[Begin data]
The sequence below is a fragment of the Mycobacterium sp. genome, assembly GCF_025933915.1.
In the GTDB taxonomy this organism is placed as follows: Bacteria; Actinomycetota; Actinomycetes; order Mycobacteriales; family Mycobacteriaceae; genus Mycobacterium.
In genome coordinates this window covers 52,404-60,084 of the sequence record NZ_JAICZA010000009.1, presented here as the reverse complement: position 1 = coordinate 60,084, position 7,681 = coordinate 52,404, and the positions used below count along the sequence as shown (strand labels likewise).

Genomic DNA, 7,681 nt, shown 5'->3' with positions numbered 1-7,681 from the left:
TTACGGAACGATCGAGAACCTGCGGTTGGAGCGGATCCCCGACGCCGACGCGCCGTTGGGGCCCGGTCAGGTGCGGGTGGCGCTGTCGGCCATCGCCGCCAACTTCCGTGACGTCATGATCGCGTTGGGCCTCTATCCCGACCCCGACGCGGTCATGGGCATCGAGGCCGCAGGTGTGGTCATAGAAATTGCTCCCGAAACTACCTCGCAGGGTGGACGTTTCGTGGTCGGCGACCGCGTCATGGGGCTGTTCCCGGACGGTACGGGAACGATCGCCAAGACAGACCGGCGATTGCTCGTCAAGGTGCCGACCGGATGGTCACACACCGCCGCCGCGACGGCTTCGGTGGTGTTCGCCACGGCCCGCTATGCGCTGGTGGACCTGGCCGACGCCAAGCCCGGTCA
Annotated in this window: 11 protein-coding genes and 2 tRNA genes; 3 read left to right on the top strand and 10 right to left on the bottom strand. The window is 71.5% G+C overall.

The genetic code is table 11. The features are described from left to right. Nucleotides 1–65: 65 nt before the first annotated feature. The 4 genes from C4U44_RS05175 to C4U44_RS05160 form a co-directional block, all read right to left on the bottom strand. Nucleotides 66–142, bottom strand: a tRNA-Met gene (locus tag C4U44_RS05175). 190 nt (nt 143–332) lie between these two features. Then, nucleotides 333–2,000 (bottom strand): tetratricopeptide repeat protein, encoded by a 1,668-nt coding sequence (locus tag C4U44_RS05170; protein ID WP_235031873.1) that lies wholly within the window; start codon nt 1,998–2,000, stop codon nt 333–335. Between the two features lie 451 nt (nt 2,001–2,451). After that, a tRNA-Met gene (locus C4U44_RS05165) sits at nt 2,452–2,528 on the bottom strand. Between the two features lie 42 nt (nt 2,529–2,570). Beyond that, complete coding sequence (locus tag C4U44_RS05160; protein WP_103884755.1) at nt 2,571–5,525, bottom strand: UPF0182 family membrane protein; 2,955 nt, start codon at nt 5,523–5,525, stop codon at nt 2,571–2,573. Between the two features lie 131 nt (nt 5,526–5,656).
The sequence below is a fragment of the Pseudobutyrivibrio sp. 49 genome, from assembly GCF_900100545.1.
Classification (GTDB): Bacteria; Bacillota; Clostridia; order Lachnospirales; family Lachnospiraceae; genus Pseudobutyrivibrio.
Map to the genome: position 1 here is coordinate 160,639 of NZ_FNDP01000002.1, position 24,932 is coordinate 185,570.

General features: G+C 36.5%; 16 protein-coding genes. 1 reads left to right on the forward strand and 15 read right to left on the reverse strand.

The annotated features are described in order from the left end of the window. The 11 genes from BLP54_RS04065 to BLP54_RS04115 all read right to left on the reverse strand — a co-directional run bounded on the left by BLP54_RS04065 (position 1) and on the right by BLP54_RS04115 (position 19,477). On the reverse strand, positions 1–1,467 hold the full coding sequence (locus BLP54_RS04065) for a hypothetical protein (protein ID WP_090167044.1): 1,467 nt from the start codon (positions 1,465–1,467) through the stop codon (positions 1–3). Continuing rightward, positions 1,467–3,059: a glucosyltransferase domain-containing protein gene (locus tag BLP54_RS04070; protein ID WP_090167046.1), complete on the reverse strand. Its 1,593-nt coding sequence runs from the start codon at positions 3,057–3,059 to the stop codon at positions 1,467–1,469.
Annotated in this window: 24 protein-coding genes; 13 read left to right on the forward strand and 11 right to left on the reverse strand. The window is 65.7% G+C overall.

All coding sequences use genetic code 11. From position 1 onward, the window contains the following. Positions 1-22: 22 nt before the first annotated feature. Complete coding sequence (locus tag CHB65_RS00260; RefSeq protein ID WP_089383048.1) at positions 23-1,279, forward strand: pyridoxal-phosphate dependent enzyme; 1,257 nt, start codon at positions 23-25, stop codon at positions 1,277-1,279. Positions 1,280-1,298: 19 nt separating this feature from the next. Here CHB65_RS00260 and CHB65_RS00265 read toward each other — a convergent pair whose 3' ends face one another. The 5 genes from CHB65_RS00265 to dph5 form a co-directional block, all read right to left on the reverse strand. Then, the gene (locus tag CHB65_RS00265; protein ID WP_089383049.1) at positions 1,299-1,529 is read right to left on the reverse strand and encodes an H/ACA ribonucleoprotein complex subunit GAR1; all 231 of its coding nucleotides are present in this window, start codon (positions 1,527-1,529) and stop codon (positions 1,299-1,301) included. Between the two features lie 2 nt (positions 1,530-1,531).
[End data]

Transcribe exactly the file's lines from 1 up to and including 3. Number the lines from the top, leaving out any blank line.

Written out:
The sequence below is a fragment of the Mycobacterium sp. genome, assembly GCF_025933915.1.
In the GTDB taxonomy this organism is placed as follows: Bacteria; Actinomycetota; Actinomycetes; order Mycobacteriales; family Mycobacteriaceae; genus Mycobacterium.
In genome coordinates this window covers 52,404-60,084 of the sequence record NZ_JAICZA010000009.1, presented here as the reverse complement: position 1 = coordinate 60,084, position 7,681 = coordinate 52,404, and the positions used below count along the sequence as shown (strand labels likewise).